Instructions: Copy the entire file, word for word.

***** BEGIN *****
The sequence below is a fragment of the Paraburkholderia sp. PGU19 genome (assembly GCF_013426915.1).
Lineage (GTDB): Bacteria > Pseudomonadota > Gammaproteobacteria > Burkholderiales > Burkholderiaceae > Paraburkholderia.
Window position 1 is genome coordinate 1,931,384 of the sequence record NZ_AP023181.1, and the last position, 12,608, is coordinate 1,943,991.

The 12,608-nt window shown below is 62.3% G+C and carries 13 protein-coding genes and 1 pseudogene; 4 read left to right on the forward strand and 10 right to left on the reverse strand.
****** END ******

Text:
The sequence below is a fragment of the Paraburkholderia sp. PGU19 genome (assembly GCF_013426915.1).
Lineage (GTDB): Bacteria > Pseudomonadota > Gammaproteobacteria > Burkholderiales > Burkholderiaceae > Paraburkholderia.
Window position 1 is genome coordinate 1,931,384 of the sequence record NZ_AP023181.1, and the last position, 12,608, is coordinate 1,943,991.

The 12,608-nt window shown below is 62.3% G+C and carries 13 protein-coding genes and 1 pseudogene; 4 read left to right on the forward strand and 10 right to left on the reverse strand.